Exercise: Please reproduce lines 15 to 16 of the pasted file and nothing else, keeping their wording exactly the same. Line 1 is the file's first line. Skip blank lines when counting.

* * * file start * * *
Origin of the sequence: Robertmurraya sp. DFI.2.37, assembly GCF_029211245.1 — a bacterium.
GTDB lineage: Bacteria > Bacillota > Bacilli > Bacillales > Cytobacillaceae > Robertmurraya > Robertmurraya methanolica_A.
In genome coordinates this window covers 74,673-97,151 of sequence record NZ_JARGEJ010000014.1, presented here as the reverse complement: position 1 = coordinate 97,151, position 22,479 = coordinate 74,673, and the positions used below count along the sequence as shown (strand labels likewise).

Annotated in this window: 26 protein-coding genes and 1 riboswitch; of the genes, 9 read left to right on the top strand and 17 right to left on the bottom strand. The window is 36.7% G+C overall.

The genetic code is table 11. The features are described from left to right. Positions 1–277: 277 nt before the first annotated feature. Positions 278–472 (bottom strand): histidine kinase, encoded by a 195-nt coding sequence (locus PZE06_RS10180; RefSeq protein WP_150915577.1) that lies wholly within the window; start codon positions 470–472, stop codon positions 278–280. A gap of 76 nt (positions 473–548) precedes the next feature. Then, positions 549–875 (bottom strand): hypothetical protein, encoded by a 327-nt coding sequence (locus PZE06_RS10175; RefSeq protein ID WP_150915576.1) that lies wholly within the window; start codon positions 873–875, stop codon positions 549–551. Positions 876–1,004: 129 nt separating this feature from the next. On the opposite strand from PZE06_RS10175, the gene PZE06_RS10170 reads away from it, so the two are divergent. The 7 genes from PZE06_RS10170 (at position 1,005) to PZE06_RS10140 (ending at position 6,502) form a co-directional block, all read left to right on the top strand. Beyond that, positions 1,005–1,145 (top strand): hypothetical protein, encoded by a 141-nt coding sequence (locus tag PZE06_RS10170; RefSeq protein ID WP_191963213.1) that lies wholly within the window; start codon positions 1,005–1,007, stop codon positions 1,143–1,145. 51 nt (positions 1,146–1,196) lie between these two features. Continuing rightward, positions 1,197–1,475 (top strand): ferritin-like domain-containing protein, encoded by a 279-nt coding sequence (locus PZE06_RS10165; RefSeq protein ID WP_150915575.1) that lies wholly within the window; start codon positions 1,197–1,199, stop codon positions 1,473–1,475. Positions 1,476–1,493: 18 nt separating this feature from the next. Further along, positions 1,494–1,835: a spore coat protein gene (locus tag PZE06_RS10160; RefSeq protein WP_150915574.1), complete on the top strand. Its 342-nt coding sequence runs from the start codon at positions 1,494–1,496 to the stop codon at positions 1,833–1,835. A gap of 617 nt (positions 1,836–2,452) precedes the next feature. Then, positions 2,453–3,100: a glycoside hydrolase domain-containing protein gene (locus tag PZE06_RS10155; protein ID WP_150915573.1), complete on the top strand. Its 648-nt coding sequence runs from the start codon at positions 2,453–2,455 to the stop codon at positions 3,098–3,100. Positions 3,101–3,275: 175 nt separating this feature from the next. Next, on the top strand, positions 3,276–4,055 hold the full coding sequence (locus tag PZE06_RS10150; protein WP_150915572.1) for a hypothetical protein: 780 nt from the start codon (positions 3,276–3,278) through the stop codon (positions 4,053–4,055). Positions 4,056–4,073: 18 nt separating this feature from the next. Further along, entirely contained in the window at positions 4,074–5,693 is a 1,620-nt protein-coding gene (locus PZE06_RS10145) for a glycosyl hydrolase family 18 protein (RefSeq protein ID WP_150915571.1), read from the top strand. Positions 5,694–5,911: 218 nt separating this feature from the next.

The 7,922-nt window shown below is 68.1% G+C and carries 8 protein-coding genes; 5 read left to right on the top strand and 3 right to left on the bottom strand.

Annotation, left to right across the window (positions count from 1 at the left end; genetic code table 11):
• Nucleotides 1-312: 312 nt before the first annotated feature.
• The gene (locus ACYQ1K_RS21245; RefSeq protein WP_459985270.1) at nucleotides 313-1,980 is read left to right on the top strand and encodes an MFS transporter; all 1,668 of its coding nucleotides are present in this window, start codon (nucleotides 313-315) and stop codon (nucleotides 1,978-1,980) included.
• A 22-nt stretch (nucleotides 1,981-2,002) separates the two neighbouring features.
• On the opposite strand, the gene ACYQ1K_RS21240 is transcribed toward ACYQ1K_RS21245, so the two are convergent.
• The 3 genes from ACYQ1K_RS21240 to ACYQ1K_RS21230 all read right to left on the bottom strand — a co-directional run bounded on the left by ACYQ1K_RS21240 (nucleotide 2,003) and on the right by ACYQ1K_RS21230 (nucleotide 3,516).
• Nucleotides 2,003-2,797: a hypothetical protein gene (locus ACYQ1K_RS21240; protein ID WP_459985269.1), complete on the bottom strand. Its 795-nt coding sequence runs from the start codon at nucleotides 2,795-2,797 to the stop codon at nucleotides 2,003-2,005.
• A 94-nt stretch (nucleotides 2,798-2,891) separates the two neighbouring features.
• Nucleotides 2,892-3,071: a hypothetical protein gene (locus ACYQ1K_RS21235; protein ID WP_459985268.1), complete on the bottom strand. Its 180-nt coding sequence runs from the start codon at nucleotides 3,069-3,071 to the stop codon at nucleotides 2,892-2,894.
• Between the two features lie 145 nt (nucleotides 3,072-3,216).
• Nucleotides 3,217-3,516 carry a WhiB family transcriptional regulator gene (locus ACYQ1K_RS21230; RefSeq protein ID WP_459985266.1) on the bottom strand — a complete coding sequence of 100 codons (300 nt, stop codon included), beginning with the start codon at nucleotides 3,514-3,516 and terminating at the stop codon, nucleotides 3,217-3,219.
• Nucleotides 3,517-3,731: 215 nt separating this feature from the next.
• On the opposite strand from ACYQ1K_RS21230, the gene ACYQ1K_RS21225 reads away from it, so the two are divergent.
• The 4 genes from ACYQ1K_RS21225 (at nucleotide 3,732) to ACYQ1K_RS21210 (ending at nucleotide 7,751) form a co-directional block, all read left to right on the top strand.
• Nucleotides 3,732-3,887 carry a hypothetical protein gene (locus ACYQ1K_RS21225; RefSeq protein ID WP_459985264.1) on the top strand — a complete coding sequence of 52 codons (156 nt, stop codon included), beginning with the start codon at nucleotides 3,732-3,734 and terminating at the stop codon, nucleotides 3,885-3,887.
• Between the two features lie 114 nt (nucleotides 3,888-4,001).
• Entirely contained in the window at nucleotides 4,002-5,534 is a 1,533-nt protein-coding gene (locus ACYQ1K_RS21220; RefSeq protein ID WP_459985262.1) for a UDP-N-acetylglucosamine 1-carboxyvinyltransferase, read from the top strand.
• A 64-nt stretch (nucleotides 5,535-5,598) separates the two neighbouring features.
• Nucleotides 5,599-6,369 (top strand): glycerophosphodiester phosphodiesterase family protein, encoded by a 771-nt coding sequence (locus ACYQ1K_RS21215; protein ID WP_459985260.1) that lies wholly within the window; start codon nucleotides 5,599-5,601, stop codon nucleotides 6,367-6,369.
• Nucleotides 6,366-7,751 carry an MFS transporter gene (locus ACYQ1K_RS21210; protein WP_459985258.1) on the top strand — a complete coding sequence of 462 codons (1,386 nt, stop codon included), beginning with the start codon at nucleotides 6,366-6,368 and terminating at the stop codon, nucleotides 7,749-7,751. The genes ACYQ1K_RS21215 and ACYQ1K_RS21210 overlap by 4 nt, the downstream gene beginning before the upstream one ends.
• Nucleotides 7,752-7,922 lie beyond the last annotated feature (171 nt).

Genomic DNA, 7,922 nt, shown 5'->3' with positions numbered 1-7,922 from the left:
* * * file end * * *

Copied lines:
• Nucleotides 2,892-3,071: a hypothetical protein gene (locus ACYQ1K_RS21235; protein ID WP_459985268.1), complete on the bottom strand. Its 180-nt coding sequence runs from the start codon at nucleotides 3,069-3,071 to the stop codon at nucleotides 2,892-2,894.
• Between the two features lie 145 nt (nucleotides 3,072-3,216).